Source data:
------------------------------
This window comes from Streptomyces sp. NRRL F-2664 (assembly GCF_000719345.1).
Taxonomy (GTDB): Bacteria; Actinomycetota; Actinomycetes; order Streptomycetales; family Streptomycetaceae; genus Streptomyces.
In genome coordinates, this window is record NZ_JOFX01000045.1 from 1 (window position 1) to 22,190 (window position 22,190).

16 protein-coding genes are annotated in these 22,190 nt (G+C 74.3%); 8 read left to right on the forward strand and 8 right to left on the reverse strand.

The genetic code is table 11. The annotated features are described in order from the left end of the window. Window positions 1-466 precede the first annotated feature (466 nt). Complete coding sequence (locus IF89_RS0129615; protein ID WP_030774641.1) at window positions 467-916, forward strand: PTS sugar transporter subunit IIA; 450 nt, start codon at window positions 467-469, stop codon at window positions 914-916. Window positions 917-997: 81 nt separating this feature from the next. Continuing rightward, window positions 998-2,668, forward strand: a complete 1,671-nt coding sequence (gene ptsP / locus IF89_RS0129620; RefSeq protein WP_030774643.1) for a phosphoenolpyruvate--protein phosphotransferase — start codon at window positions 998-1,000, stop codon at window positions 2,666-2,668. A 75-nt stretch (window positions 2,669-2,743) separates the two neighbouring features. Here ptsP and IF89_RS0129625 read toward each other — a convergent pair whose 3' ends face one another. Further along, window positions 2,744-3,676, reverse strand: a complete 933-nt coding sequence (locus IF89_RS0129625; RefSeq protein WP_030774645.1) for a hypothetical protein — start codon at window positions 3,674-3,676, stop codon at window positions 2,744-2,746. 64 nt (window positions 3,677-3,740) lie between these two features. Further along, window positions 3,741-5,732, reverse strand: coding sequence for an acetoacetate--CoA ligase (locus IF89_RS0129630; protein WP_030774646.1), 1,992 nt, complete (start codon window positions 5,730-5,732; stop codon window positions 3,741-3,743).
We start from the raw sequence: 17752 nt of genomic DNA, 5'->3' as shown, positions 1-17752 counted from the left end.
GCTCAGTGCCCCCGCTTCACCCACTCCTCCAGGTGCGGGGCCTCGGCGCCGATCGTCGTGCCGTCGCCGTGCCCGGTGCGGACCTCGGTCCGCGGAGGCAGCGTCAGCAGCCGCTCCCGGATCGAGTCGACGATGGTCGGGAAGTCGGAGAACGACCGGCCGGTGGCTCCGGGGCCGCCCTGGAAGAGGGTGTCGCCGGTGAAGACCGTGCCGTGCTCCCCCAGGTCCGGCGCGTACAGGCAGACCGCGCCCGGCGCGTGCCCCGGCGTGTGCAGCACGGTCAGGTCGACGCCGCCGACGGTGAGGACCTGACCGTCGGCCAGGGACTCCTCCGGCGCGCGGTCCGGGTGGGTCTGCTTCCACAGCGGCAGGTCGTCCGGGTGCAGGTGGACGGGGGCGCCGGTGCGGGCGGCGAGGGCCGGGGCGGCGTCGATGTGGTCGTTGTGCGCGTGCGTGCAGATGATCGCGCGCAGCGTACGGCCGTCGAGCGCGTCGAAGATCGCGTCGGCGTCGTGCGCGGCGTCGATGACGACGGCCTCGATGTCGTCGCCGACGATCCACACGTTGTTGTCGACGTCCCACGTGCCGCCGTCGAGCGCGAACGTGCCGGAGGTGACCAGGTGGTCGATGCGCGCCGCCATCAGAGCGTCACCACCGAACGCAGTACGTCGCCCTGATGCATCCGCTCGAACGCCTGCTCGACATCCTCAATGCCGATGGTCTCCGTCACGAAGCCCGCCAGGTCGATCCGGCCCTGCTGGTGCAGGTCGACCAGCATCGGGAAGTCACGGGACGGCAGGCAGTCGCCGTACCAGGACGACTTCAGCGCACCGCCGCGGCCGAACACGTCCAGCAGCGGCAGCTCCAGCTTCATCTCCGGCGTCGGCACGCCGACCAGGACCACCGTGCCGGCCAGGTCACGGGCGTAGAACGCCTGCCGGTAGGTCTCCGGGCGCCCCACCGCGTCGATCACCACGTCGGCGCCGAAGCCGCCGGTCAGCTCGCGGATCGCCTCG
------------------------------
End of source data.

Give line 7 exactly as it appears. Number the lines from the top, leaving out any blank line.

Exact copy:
GCTCAGTGCCCCCGCTTCACCCACTCCTCCAGGTGCGGGGCCTCGGCGCCGATCGTCGTGCCGTCGCCGTGCCCGGTGCGGACCTCGGTCCGCGGAGGCAGCGTCAGCAGCCGCTCCCGGATCGAGTCGACGATGGTCGGGAAGTCGGAGAACGACCGGCCGGTGGCTCCGGGGCCGCCCTGGAAGAGGGTGTCGCCGGTGAAGACCGTGCCGTGCTCCCCCAGGTCCGGCGCGTACAGGCAGACCGCGCCCGGCGCGTGCCCCGGCGTGTGCAGCACGGTCAGGTCGACGCCGCCGACGGTGAGGACCTGACCGTCGGCCAGGGACTCCTCCGGCGCGCGGTCCGGGTGGGTCTGCTTCCACAGCGGCAGGTCGTCCGGGTGCAGGTGGACGGGGGCGCCGGTGCGGGCGGCGAGGGCCGGGGCGGCGTCGATGTGGTCGTTGTGCGCGTGCGTGCAGATGATCGCGCGCAGCGTACGGCCGTCGAGCGCGTCGAAGATCGCGTCGGCGTCGTGCGCGGCGTCGATGACGACGGCCTCGATGTCGTCGCCGACGATCCACACGTTGTTGTCGACGTCCCACGTGCCGCCGTCGAGCGCGAACGTGCCGGAGGTGACCAGGTGGTCGATGCGCGCCGCCATCAGAGCGTCACCACCGAACGCAGTACGTCGCCCTGATGCATCCGCTCGAACGCCTGCTCGACATCCTCAATGCCGATGGTCTCCGTCACGAAGCCCGCCAGGTCGATCCGGCCCTGCTGGTGCAGGTCGACCAGCATCGGGAAGTCACGGGACGGCAGGCAGTCGCCGTACCAGGACGACTTCAGCGCACCGCCGCGGCCGAACACGTCCAGCAGCGGCAGCTCCAGCTTCATCTCCGGCGTCGGCACGCCGACCAGGACCACCGTGCCGGCCAGGTCACGGGCGTAGAACGCCTGCCGGTAGGTCTCCGGGCGCCCCACCGCGTCGATCACCACGTCGGCGCCGAAGCCGCCGGTCAGCTCGCGGATCGCCTCG